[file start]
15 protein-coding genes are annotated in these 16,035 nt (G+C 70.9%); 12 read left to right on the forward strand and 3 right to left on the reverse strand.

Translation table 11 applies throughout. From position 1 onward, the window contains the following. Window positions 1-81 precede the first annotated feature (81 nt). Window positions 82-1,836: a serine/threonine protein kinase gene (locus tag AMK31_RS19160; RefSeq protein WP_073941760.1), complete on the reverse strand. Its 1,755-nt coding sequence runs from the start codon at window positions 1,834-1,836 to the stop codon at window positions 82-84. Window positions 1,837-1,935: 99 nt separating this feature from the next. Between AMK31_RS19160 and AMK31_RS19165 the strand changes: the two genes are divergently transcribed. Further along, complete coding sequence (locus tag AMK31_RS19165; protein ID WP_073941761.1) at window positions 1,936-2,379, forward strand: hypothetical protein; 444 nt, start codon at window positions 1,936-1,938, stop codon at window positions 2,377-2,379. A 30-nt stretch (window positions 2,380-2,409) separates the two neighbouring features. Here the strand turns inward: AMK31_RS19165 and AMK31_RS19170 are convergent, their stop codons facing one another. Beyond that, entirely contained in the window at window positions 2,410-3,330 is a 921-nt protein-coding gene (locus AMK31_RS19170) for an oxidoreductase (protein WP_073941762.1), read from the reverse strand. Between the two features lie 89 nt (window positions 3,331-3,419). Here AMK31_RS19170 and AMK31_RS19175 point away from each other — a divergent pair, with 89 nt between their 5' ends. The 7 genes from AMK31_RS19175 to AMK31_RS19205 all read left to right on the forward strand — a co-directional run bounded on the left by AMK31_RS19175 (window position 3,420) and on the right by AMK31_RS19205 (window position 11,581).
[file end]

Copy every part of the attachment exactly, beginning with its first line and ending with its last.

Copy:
15 protein-coding genes are annotated in these 16,035 nt (G+C 70.9%); 12 read left to right on the forward strand and 3 right to left on the reverse strand.

Translation table 11 applies throughout. From position 1 onward, the window contains the following. Window positions 1-81 precede the first annotated feature (81 nt). Window positions 82-1,836: a serine/threonine protein kinase gene (locus tag AMK31_RS19160; RefSeq protein WP_073941760.1), complete on the reverse strand. Its 1,755-nt coding sequence runs from the start codon at window positions 1,834-1,836 to the stop codon at window positions 82-84. Window positions 1,837-1,935: 99 nt separating this feature from the next. Between AMK31_RS19160 and AMK31_RS19165 the strand changes: the two genes are divergently transcribed. Further along, complete coding sequence (locus tag AMK31_RS19165; protein ID WP_073941761.1) at window positions 1,936-2,379, forward strand: hypothetical protein; 444 nt, start codon at window positions 1,936-1,938, stop codon at window positions 2,377-2,379. A 30-nt stretch (window positions 2,380-2,409) separates the two neighbouring features. Here the strand turns inward: AMK31_RS19165 and AMK31_RS19170 are convergent, their stop codons facing one another. Beyond that, entirely contained in the window at window positions 2,410-3,330 is a 921-nt protein-coding gene (locus AMK31_RS19170) for an oxidoreductase (protein WP_073941762.1), read from the reverse strand. Between the two features lie 89 nt (window positions 3,331-3,419). Here AMK31_RS19170 and AMK31_RS19175 point away from each other — a divergent pair, with 89 nt between their 5' ends. The 7 genes from AMK31_RS19175 to AMK31_RS19205 all read left to right on the forward strand — a co-directional run bounded on the left by AMK31_RS19175 (window position 3,420) and on the right by AMK31_RS19205 (window position 11,581).